MTSU President Sidney A. McPhee and Provost Mark Byrnes approved the ceremonies, emphasizing the need to stay within CDC guidelines on small groups and social distancing in light of the coronavirus pandemic.

The Military Science Department limited each of the 13 ceremonies to five people at each session and spread them out across four to five hours each of the three days to allow time for sanitizing in between. It is one of the first on-campus activities since mid-March when the university moved to online instruction to stem the spread of COVID-19.

U.S. Army Lt. Col. Carrick McCarthy, right, takes a cell phone photo of newly commissioned 2nd Lt. Curtis Rookard Jr., of Oak Ridge, Tenn., Tuesday, May 12, during the MTSU ROTC commissioning ceremony in the Tom H. Jackson Building’s Cantrell Hall. Rookard holds a photo of his father, Lt. Cmdr. Curtis Rookard Sr. Lily Hendrickson, left, Curtis Rookard Jr.’s girlfriend, and his mother, Marita Rookard, attended the ceremony. (MTSU photo by Andy Heidt)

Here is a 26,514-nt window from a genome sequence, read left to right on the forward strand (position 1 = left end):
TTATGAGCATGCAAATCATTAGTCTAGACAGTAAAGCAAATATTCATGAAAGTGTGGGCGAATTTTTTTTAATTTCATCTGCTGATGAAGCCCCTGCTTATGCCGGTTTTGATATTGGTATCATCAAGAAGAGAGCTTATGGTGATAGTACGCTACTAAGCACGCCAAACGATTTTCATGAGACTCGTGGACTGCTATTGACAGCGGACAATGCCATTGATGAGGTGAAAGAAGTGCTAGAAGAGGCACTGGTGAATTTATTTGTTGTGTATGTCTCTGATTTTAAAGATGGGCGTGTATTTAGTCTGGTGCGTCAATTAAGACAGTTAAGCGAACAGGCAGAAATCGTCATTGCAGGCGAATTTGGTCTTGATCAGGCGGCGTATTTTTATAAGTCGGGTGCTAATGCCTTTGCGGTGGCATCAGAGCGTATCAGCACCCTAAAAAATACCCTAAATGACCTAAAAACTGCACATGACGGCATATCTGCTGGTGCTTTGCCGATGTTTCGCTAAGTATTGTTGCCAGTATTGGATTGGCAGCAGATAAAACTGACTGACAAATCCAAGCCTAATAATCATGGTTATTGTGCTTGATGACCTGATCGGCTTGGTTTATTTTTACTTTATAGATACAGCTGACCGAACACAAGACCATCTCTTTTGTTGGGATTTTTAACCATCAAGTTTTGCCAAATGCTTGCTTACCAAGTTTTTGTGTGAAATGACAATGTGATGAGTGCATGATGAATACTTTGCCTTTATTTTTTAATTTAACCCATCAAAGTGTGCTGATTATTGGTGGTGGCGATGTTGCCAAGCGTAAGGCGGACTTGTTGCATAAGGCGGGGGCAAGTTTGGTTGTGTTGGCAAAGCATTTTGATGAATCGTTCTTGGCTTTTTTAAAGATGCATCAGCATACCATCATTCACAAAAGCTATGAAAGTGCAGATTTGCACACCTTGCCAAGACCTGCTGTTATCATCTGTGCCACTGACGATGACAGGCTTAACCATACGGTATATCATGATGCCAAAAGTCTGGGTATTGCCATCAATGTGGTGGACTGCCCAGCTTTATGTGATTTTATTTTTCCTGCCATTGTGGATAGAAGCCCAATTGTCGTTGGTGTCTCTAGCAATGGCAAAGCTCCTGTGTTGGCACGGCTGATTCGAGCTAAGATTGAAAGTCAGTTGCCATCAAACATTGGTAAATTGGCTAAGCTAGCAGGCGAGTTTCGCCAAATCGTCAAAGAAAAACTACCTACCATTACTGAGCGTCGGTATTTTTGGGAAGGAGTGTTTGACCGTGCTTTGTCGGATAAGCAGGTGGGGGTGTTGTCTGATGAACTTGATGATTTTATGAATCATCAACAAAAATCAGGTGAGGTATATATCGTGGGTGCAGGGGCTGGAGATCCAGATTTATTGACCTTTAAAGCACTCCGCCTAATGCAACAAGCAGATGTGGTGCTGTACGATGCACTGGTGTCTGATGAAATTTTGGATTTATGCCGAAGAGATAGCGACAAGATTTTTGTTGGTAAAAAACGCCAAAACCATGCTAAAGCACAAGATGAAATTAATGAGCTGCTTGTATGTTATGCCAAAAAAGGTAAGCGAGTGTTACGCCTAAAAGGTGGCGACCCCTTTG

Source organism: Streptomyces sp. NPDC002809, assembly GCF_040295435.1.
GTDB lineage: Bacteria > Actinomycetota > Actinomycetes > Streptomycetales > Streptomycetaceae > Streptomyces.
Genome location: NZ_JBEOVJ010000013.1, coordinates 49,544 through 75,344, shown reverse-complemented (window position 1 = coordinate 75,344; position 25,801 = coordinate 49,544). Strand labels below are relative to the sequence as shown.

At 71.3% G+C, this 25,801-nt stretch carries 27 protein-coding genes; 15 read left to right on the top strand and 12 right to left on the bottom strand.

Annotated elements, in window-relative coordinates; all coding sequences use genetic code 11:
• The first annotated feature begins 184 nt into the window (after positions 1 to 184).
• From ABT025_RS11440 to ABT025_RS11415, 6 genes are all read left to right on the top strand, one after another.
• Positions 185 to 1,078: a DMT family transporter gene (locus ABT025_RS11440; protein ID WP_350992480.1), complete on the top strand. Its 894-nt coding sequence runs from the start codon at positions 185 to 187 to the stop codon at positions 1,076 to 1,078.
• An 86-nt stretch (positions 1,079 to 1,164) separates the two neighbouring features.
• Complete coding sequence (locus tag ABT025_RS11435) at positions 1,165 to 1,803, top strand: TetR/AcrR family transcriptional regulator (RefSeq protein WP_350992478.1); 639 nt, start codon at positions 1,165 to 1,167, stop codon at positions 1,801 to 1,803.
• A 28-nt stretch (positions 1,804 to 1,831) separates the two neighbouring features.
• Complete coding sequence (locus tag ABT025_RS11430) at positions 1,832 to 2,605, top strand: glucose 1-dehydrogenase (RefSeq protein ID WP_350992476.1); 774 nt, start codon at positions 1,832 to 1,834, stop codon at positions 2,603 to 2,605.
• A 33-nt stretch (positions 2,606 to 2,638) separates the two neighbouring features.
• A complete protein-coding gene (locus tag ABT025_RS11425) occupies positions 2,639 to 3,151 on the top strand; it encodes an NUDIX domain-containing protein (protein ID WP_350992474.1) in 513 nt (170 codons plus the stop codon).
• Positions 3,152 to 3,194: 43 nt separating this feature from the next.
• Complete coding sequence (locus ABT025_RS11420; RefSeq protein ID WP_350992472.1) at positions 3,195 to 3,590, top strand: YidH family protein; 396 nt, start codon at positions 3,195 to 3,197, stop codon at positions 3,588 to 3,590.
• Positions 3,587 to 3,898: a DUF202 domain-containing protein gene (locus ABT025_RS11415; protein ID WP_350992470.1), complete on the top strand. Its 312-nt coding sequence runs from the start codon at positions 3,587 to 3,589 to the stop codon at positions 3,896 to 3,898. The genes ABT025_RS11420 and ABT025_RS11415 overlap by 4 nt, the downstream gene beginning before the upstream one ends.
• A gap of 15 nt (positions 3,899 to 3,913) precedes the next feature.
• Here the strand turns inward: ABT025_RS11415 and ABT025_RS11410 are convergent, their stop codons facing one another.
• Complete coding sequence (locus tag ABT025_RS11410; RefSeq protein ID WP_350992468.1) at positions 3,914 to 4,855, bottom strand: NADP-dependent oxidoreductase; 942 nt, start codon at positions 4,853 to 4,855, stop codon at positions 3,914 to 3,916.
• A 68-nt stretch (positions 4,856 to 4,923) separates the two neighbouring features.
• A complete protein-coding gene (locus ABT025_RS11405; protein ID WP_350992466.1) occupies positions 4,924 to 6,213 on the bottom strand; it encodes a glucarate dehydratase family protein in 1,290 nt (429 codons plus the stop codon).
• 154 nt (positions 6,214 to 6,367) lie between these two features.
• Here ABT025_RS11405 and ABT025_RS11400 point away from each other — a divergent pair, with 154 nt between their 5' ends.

U.S. Army Lt. Col. Carrick McCarthy, right, takes a cell phone photo of newly commissioned 2nd Lt. Curtis Rookard Jr., of Oak Ridge, Tenn., Tuesday, May 12, during the MTSU ROTC commissioning ceremony in the Tom H. Jackson Building’s Cantrell Hall. Rookard holds a photo of his father, Lt. Cmdr. Curtis Rookard Sr. Lily Hendrickson, left, Curtis Rookard Jr.’s girlfriend, and his mother, Marita Rookard, attended the ceremony. (MTSU photo by Andy Heidt)

Those commissioned Friday, May 8, Monday, May 11, and Tuesday, May 12 as second lieutenants included:

• Benjamin Gober of Murfreesboro. He earned a bachelor’s in business administration and will be reserve forces duty with the Tennessee Army National Guard.